Hiqa’s powers of enforcement are ‘blunt instrument’, Oireachtas committee told

Longer-term review of nursing home regulation to commence in 2022

Kathleen MacLellan said it was a priority for it to examine how such complaints could be investigated and engagement was under way with Hiqa on this issue

Kathleen MacLellan said it was a priority for it to examine how such complaints could be investigated and engagement was under way with Hiqa on this issue

 

The Health Information and Quality Authority’s (Hiqa) powers of enforcement in regulating the nursing home sector are a blunt instrument, its chief executive has accepted.

Hiqa chief executive Phelim Quinn told the Oireachtas joint committee on health on Tuesday that it believed the provision of health and social services should be subject to a regulatory framework “which is fit for purpose, adaptable to changing needs and preferences, and responsive to risk and concerns for people’s welfare”.

Answering questions from David Cullinane of Sinn Féin, Mr Quinn said Hiqa at this stage did not have powers to initiate an investigation into individual complaints of abuse or neglect in private nursing homes.

He said adult safeguarding teams nor social workers did not have such powers either.

Department of Health assistant secretary Kathleen MacLellan said it was a priority for it to examine how such complaints could be investigated and engagement was under way with Hiqa on this issue.

Mr Cullinane asked Mr Quinn whether Hiqa, as the regulator for the nursing home sector, had on a number of occasions since 2013 and up to 2020 highlighted, identified and sought a strengthening of regulations and powers including in the area of adult safeguarding and that “this had simply not happened”.

Mr Quinn said that was correct but there was a very good constructive engagement going on at present.

Mr Cullinane asked Mr Quinn whether Hiqa considered its powers of enforcement at present to be “a blunt instrument”.

Mr Quinn replied : “Yes, I suppose , in a very short answer.”

Mr Quinn said Hiqa had determined over the last 12 years that its powers of enforcement in the main related to the imposition of conditions on the registration of registered providers and up to cancellation of registration. He said part of the enforcement armoury included prosecution but prosecution would always be used as a last resort.

Mr Quinn said as part of proposals on regulatory reform Hiqa had sought an amendment to enforcement powers to introduce some form of graduated approach to improvement. He said this would allow Hiqa to serve a non-compliant provider with an improvement notice.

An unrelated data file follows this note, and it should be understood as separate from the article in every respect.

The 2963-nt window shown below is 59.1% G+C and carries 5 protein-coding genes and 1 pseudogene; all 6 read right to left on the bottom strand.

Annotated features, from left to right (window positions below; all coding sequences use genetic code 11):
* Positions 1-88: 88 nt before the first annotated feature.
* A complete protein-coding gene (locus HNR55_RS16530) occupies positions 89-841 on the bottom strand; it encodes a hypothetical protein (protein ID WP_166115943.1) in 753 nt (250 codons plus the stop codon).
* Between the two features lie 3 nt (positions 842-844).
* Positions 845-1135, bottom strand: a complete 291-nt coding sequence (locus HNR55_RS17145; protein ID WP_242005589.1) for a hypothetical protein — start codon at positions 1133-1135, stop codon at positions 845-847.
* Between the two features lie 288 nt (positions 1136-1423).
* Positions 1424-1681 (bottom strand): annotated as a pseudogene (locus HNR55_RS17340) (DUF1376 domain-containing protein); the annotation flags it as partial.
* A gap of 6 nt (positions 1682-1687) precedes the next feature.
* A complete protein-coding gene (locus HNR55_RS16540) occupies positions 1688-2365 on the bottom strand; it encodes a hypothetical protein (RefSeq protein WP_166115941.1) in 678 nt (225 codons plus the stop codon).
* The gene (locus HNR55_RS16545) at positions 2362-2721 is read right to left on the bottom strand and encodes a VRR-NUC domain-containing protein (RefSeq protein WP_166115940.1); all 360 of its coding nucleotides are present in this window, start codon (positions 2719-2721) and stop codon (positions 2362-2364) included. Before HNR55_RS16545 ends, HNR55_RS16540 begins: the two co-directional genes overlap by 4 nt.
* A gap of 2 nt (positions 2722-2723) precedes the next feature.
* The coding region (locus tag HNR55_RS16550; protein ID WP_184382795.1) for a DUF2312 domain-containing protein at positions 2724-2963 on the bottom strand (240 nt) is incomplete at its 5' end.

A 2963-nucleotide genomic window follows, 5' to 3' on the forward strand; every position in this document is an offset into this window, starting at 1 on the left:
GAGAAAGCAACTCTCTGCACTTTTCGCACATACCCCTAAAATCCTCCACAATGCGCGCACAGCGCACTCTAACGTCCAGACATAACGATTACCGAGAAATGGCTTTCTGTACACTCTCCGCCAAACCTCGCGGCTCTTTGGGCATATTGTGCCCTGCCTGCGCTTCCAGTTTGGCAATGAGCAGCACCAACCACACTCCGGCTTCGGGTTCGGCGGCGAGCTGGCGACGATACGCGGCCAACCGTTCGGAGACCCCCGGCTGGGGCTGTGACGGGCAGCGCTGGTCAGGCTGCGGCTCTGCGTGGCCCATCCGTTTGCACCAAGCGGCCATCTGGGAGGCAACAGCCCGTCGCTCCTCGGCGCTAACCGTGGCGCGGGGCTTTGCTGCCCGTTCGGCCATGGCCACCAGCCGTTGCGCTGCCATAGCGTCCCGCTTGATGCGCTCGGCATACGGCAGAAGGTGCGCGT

Ms MacLellan told the committee that a longer-term review of the regulation of nursing homes would commence next year.

She said in the meantime interim enhancements to the current regulatory framework for nursing homes this year had been approved by the Minister for Health Stephen Donnelly.

“Detailed work is advancing on legislative proposals, which subject to Government approval, will aim to enhance the enforcement and oversight powers of the chief inspector, including through additional enforcement tools such as compliance notices; obligations for all nursing homes to report key operational data to Hiqa and make it available to the public; exploration of measures to enhance transparency and increased legal underpinning of infection prevention and control obligations, along with other improvements. “

Ms MacLellan also said the Government would shortly be asked to approve the principle of moving to introduce a licensing framework for professional home support providers, underpinned by legislation, in line with a commitment in the the Programme for Government.

Mr Quinn said the Covid-19 pandemic had not in itself signalled the need for regulatory reform but “ rather it has shone a spotlight on an issue that was already in need of urgent consideration”.

“As a consequence of our experience as a regulator in the sector, Hiqa has submitted its views to Government on how regulations and enforcement in the interim of wider regulatory reform could be enhanced with a view to strengthening key areas related to the pandemic; for example, infection control, staffing, governance and clinical oversight.”